Tough for me to say. As much as I’m happy with my body, there are days when my confidence isn’t as high. But that’s natural, so I strive to pop those days in the bin.
Normally they happen when I’m sleep deprived and feeling less positive. But being in the gym, sleeping, eating well and managing my stress and social life is what gives me confidence.
I do like body neutrality. I’m most confident when I’m not thinking about my body.
Let’s talk food. How do you fuel your body before lifting?
I burn about 3500 calories a day so I can’t not eat, or I’d lose all my muscles. The ones I’ve worked so hard to get.
Saying that, I’m a diabolical cook, so I work with Fresh Fitness Food and they send me my meals. For me, proteins are essential but as a pescatarian who doesn’t like fish, it’s not as straightforward as you might think. So they give me protein balls or weird and wonderful things.
Yesterday, they sent me a cauliflower brownie (which doesn’t make sense) but it was delicious.
Can you be a bodybuilding vegan?
Yes absolutely! You can make it work, you just have to find the right things. Don’t be too humble to take a protein supplement. I have a protein shake every day, with Optimum Nutrition vegan protein and a bit of oatmeal.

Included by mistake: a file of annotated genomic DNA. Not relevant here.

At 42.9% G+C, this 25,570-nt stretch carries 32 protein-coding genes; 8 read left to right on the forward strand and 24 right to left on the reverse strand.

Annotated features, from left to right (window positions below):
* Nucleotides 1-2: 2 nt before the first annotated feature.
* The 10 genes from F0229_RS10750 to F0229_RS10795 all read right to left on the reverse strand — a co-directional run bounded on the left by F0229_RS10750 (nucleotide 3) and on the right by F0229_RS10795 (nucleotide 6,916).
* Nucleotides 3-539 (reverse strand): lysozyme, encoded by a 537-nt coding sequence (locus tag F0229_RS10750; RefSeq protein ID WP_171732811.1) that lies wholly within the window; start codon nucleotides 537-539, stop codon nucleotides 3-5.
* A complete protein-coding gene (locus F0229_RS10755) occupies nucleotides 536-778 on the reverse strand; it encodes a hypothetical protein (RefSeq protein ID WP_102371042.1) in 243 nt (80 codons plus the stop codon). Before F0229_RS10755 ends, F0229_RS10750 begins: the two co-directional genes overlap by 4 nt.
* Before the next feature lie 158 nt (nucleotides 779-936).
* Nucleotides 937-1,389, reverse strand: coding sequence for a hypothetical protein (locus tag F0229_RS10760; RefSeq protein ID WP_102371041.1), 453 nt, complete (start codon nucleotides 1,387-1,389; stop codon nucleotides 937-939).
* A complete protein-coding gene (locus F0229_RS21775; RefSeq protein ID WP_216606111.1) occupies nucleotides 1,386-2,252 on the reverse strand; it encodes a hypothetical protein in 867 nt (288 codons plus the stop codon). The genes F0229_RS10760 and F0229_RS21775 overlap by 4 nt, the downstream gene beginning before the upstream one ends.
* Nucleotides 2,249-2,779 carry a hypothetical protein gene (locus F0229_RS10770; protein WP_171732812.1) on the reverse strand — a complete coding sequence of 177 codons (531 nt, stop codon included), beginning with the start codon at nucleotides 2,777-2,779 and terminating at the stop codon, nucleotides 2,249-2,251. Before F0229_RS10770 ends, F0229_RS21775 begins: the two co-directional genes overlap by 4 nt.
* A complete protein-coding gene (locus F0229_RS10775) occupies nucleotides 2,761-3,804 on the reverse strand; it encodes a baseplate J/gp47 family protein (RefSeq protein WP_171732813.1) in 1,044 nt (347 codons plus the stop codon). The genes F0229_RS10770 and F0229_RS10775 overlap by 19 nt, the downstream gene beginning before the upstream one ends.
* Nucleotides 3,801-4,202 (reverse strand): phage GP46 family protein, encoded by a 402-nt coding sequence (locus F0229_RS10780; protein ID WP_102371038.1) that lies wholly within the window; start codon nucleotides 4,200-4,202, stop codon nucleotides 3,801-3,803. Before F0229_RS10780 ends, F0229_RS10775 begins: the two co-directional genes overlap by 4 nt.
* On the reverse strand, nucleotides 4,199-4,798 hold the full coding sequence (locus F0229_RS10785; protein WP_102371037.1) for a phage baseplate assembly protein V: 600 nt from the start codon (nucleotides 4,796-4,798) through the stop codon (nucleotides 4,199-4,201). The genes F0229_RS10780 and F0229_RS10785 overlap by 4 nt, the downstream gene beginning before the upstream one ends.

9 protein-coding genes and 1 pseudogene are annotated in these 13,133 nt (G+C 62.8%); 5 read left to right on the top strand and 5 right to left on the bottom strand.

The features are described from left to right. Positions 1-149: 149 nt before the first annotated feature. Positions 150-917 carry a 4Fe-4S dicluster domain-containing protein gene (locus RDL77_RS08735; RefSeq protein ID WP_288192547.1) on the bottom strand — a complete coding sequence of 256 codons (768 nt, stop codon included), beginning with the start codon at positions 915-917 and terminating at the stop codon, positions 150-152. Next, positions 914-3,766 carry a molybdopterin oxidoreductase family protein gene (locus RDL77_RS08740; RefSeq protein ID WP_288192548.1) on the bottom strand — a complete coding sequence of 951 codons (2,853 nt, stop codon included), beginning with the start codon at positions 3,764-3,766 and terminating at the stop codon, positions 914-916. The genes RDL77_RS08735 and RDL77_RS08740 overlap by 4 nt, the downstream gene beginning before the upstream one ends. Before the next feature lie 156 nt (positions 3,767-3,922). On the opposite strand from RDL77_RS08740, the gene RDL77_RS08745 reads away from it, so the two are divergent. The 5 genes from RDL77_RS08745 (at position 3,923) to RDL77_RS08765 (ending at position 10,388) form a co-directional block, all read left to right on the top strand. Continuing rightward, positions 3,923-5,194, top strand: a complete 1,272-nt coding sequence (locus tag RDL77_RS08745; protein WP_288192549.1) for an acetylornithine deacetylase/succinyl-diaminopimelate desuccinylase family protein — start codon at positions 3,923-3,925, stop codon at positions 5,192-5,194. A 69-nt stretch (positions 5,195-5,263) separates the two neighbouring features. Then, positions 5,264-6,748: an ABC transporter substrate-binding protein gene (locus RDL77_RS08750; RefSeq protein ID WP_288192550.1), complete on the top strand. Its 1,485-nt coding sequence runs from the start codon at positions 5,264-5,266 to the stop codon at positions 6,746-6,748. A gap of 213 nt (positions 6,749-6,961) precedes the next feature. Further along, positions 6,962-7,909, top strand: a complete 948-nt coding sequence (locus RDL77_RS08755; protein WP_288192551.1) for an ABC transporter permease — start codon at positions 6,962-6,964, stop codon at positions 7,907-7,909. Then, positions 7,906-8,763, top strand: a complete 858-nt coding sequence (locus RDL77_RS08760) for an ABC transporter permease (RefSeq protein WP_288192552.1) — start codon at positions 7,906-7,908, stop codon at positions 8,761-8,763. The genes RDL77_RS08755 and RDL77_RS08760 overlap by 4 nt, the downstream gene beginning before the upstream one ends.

What can we expect from your classes?
Simple and effective strength training. I focus on effective compound movements so you can hit multiple muscle groups at the same time. You’ll need to focus on your form and get as much range as possible.
You cannot rush getting strong — good things take time! So slowing down will be a real skill in my classes.
Do you think people level up too quickly?
Social media has you thinking people are hitting PBs every week. But it’s a highlight reel and it never shows you all the times those people failed their lifts. I’m really honest on Instagram — which Sean always laughs at me for. But I think it’s important to show the good and the bad.
What would we be surprised to learn about you?
I’ve been to ibiza 20 times. I actually love a rave (house, drum & bass, garage, grime all the way!) I’m also absolutely obsessed with Loose Women. I record it during the day and then I come home and unwind to it. Just for an hour.
I can’t let you go without asking — should more women lift?
Absolutely! I fundamentally believe every woman should lift if she wants to. It may not be for everyone, but I wouldn’t want anyone to avoid lifting out of fear. That’s why I’m so passionate about working with Fiit, because there’s only so many people I can train in a day.
My best friend just had a baby boy and she can’t join me in the gym anymore. But thanks to Fiit, she now trains with me in her living room (and you should too!)
*If you want to power up with Laura, browse by ‘Newest’ in app. Not a member? Tap below to start your free 14 day trial on the #1 rated fitness app.